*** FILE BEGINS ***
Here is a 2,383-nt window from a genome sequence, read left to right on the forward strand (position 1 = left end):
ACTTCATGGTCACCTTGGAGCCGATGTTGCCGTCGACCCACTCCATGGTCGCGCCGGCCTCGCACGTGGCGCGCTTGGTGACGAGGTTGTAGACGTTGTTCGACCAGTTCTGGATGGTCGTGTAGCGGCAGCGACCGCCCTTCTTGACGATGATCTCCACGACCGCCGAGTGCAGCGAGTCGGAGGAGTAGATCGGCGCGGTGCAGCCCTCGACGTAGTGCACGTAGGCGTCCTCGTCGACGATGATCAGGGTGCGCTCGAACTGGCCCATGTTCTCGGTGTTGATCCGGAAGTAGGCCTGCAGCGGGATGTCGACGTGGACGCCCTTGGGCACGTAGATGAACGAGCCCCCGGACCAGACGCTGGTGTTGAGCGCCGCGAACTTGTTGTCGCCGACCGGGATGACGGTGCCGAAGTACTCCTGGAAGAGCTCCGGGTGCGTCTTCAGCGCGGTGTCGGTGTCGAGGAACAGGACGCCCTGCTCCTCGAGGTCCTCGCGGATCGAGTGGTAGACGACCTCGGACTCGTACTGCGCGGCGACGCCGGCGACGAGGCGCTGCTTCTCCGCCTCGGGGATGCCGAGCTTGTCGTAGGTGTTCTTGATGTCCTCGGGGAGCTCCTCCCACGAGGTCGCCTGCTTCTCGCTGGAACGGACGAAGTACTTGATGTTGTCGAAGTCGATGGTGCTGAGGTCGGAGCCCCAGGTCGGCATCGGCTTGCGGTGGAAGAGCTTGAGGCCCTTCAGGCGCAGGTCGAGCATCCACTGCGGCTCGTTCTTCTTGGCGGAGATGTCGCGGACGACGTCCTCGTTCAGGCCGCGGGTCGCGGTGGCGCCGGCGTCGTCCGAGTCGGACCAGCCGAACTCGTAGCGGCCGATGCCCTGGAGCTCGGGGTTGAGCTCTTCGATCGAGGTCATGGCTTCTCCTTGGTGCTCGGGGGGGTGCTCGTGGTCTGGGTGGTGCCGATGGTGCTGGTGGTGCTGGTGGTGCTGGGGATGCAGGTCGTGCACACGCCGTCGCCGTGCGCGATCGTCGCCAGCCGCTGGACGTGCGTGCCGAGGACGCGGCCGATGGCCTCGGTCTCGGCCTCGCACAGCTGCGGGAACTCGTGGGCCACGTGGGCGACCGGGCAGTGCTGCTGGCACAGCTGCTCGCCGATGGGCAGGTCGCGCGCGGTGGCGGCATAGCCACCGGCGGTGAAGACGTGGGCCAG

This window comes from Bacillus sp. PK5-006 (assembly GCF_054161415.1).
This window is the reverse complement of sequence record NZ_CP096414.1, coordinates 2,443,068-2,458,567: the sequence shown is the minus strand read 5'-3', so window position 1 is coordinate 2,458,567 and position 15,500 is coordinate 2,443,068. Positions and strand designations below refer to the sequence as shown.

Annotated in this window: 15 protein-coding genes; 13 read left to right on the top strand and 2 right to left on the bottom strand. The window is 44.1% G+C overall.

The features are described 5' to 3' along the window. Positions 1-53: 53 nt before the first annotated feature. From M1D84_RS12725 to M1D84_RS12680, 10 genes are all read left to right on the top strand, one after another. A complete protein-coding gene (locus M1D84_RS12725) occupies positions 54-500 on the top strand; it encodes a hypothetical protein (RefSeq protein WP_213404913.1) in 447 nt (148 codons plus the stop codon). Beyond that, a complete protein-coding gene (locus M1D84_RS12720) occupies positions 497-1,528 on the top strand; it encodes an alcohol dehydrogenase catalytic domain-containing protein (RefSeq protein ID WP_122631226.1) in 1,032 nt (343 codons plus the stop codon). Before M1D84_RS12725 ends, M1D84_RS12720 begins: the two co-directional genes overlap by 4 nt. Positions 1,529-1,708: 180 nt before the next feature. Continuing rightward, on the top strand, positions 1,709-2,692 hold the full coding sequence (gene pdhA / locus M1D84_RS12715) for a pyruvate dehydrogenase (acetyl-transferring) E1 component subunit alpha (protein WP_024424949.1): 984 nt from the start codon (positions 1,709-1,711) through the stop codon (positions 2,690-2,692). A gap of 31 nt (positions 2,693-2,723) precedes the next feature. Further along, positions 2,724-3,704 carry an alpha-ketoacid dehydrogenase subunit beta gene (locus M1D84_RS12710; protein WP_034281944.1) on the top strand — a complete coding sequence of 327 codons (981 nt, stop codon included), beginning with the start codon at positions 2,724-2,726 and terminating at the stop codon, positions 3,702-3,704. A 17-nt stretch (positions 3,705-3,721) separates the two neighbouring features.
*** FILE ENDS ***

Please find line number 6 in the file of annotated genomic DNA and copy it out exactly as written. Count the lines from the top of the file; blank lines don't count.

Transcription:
The features are described 5' to 3' along the window. Positions 1-53: 53 nt before the first annotated feature. From M1D84_RS12725 to M1D84_RS12680, 10 genes are all read left to right on the top strand, one after another. A complete protein-coding gene (locus M1D84_RS12725) occupies positions 54-500 on the top strand; it encodes a hypothetical protein (RefSeq protein WP_213404913.1) in 447 nt (148 codons plus the stop codon). Beyond that, a complete protein-coding gene (locus M1D84_RS12720) occupies positions 497-1,528 on the top strand; it encodes an alcohol dehydrogenase catalytic domain-containing protein (RefSeq protein ID WP_122631226.1) in 1,032 nt (343 codons plus the stop codon). Before M1D84_RS12725 ends, M1D84_RS12720 begins: the two co-directional genes overlap by 4 nt. Positions 1,529-1,708: 180 nt before the next feature. Continuing rightward, on the top strand, positions 1,709-2,692 hold the full coding sequence (gene pdhA / locus M1D84_RS12715) for a pyruvate dehydrogenase (acetyl-transferring) E1 component subunit alpha (protein WP_024424949.1): 984 nt from the start codon (positions 1,709-1,711) through the stop codon (positions 2,690-2,692). A gap of 31 nt (positions 2,693-2,723) precedes the next feature. Further along, positions 2,724-3,704 carry an alpha-ketoacid dehydrogenase subunit beta gene (locus M1D84_RS12710; protein WP_034281944.1) on the top strand — a complete coding sequence of 327 codons (981 nt, stop codon included), beginning with the start codon at positions 2,724-2,726 and terminating at the stop codon, positions 3,702-3,704. A 17-nt stretch (positions 3,705-3,721) separates the two neighbouring features.